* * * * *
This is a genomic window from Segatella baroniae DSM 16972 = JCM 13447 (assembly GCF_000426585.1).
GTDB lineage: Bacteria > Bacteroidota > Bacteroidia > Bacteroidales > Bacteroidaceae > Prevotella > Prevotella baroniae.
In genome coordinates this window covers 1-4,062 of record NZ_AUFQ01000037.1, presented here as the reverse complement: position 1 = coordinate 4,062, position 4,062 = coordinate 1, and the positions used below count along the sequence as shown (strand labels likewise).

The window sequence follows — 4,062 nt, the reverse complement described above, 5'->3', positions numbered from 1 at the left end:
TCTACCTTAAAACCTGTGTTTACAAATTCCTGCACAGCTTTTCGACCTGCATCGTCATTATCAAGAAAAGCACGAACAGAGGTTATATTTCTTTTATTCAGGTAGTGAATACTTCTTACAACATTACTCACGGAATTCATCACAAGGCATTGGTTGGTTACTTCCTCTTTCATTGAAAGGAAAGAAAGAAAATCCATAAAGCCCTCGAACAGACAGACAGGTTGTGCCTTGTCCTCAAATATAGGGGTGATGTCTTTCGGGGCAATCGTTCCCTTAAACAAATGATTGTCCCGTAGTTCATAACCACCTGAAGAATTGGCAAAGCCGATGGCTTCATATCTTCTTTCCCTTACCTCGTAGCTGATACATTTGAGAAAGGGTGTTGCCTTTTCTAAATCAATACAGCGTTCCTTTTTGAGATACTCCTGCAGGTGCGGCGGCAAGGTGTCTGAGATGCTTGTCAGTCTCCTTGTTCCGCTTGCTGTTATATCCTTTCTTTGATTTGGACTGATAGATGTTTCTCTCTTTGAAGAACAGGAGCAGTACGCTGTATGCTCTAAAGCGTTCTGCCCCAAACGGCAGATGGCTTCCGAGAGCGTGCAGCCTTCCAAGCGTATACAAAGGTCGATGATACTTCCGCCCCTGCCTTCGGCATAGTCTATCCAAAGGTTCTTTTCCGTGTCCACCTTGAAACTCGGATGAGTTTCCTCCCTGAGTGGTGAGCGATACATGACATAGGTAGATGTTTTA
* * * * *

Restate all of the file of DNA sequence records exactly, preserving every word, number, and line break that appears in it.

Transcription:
This is a genomic window from Segatella baroniae DSM 16972 = JCM 13447 (assembly GCF_000426585.1).
GTDB lineage: Bacteria > Bacteroidota > Bacteroidia > Bacteroidales > Bacteroidaceae > Prevotella > Prevotella baroniae.
In genome coordinates this window covers 1-4,062 of record NZ_AUFQ01000037.1, presented here as the reverse complement: position 1 = coordinate 4,062, position 4,062 = coordinate 1, and the positions used below count along the sequence as shown (strand labels likewise).

The window sequence follows — 4,062 nt, the reverse complement described above, 5'->3', positions numbered from 1 at the left end:
TCTACCTTAAAACCTGTGTTTACAAATTCCTGCACAGCTTTTCGACCTGCATCGTCATTATCAAGAAAAGCACGAACAGAGGTTATATTTCTTTTATTCAGGTAGTGAATACTTCTTACAACATTACTCACGGAATTCATCACAAGGCATTGGTTGGTTACTTCCTCTTTCATTGAAAGGAAAGAAAGAAAATCCATAAAGCCCTCGAACAGACAGACAGGTTGTGCCTTGTCCTCAAATATAGGGGTGATGTCTTTCGGGGCAATCGTTCCCTTAAACAAATGATTGTCCCGTAGTTCATAACCACCTGAAGAATTGGCAAAGCCGATGGCTTCATATCTTCTTTCCCTTACCTCGTAGCTGATACATTTGAGAAAGGGTGTTGCCTTTTCTAAATCAATACAGCGTTCCTTTTTGAGATACTCCTGCAGGTGCGGCGGCAAGGTGTCTGAGATGCTTGTCAGTCTCCTTGTTCCGCTTGCTGTTATATCCTTTCTTTGATTTGGACTGATAGATGTTTCTCTCTTTGAAGAACAGGAGCAGTACGCTGTATGCTCTAAAGCGTTCTGCCCCAAACGGCAGATGGCTTCCGAGAGCGTGCAGCCTTCCAAGCGTATACAAAGGTCGATGATACTTCCGCCCCTGCCTTCGGCATAGTCTATCCAAAGGTTCTTTTCCGTGTCCACCTTGAAACTCGGATGAGTTTCCTCCCTGAGTGGTGAGCGATACATGACATAGGTAGATGTTTTA